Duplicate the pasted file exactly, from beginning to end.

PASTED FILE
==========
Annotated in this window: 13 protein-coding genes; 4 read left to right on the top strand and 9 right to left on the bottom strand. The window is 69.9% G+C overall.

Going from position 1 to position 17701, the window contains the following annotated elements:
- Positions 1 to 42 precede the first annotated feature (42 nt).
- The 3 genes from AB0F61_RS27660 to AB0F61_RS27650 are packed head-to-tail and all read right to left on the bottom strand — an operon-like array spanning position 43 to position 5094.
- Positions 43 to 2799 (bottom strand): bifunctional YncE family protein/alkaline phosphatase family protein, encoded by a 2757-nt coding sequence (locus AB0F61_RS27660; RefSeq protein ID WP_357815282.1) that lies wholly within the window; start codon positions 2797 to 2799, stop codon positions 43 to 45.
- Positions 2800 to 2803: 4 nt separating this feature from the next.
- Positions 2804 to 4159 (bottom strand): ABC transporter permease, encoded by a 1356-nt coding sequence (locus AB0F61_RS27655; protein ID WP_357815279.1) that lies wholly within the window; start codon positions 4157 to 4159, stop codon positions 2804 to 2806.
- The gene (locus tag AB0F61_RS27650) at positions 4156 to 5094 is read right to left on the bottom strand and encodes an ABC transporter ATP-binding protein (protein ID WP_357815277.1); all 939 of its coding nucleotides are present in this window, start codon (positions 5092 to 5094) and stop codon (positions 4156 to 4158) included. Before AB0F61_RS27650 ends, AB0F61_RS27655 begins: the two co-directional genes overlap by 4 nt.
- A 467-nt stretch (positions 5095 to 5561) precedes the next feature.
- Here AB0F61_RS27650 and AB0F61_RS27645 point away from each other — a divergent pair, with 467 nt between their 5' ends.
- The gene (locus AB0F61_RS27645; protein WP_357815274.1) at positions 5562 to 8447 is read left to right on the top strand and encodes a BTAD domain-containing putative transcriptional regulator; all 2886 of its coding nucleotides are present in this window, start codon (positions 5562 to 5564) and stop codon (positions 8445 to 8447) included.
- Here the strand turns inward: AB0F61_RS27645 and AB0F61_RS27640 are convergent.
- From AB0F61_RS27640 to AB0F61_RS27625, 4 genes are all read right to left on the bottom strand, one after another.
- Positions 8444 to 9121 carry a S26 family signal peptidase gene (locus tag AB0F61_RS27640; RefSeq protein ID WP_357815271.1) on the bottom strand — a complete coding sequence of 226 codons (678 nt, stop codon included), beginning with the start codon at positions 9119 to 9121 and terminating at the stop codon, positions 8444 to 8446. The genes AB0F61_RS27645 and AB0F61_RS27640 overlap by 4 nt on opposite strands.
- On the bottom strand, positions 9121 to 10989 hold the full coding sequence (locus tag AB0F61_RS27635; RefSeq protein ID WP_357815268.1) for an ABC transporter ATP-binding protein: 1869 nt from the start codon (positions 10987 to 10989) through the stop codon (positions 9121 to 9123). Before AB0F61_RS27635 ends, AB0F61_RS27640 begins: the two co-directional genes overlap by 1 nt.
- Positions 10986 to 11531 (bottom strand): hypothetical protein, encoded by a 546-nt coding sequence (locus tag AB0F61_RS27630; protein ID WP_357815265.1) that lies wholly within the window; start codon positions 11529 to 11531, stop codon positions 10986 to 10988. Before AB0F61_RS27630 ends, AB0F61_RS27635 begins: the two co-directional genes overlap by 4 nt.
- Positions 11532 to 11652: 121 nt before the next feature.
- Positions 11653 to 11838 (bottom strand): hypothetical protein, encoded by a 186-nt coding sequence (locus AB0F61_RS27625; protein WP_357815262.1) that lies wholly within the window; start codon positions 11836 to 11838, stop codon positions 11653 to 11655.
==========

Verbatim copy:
Annotated in this window: 13 protein-coding genes; 4 read left to right on the top strand and 9 right to left on the bottom strand. The window is 69.9% G+C overall.

Going from position 1 to position 17701, the window contains the following annotated elements:
- Positions 1 to 42 precede the first annotated feature (42 nt).
- The 3 genes from AB0F61_RS27660 to AB0F61_RS27650 are packed head-to-tail and all read right to left on the bottom strand — an operon-like array spanning position 43 to position 5094.
- Positions 43 to 2799 (bottom strand): bifunctional YncE family protein/alkaline phosphatase family protein, encoded by a 2757-nt coding sequence (locus AB0F61_RS27660; RefSeq protein ID WP_357815282.1) that lies wholly within the window; start codon positions 2797 to 2799, stop codon positions 43 to 45.
- Positions 2800 to 2803: 4 nt separating this feature from the next.
- Positions 2804 to 4159 (bottom strand): ABC transporter permease, encoded by a 1356-nt coding sequence (locus AB0F61_RS27655; protein ID WP_357815279.1) that lies wholly within the window; start codon positions 4157 to 4159, stop codon positions 2804 to 2806.
- The gene (locus tag AB0F61_RS27650) at positions 4156 to 5094 is read right to left on the bottom strand and encodes an ABC transporter ATP-binding protein (protein ID WP_357815277.1); all 939 of its coding nucleotides are present in this window, start codon (positions 5092 to 5094) and stop codon (positions 4156 to 4158) included. Before AB0F61_RS27650 ends, AB0F61_RS27655 begins: the two co-directional genes overlap by 4 nt.
- A 467-nt stretch (positions 5095 to 5561) precedes the next feature.
- Here AB0F61_RS27650 and AB0F61_RS27645 point away from each other — a divergent pair, with 467 nt between their 5' ends.
- The gene (locus AB0F61_RS27645; protein WP_357815274.1) at positions 5562 to 8447 is read left to right on the top strand and encodes a BTAD domain-containing putative transcriptional regulator; all 2886 of its coding nucleotides are present in this window, start codon (positions 5562 to 5564) and stop codon (positions 8445 to 8447) included.
- Here the strand turns inward: AB0F61_RS27645 and AB0F61_RS27640 are convergent.
- From AB0F61_RS27640 to AB0F61_RS27625, 4 genes are all read right to left on the bottom strand, one after another.
- Positions 8444 to 9121 carry a S26 family signal peptidase gene (locus tag AB0F61_RS27640; RefSeq protein ID WP_357815271.1) on the bottom strand — a complete coding sequence of 226 codons (678 nt, stop codon included), beginning with the start codon at positions 9119 to 9121 and terminating at the stop codon, positions 8444 to 8446. The genes AB0F61_RS27645 and AB0F61_RS27640 overlap by 4 nt on opposite strands.
- On the bottom strand, positions 9121 to 10989 hold the full coding sequence (locus tag AB0F61_RS27635; RefSeq protein ID WP_357815268.1) for an ABC transporter ATP-binding protein: 1869 nt from the start codon (positions 10987 to 10989) through the stop codon (positions 9121 to 9123). Before AB0F61_RS27635 ends, AB0F61_RS27640 begins: the two co-directional genes overlap by 1 nt.
- Positions 10986 to 11531 (bottom strand): hypothetical protein, encoded by a 546-nt coding sequence (locus tag AB0F61_RS27630; protein ID WP_357815265.1) that lies wholly within the window; start codon positions 11529 to 11531, stop codon positions 10986 to 10988. Before AB0F61_RS27630 ends, AB0F61_RS27635 begins: the two co-directional genes overlap by 4 nt.
- Positions 11532 to 11652: 121 nt before the next feature.
- Positions 11653 to 11838 (bottom strand): hypothetical protein, encoded by a 186-nt coding sequence (locus AB0F61_RS27625; protein WP_357815262.1) that lies wholly within the window; start codon positions 11836 to 11838, stop codon positions 11653 to 11655.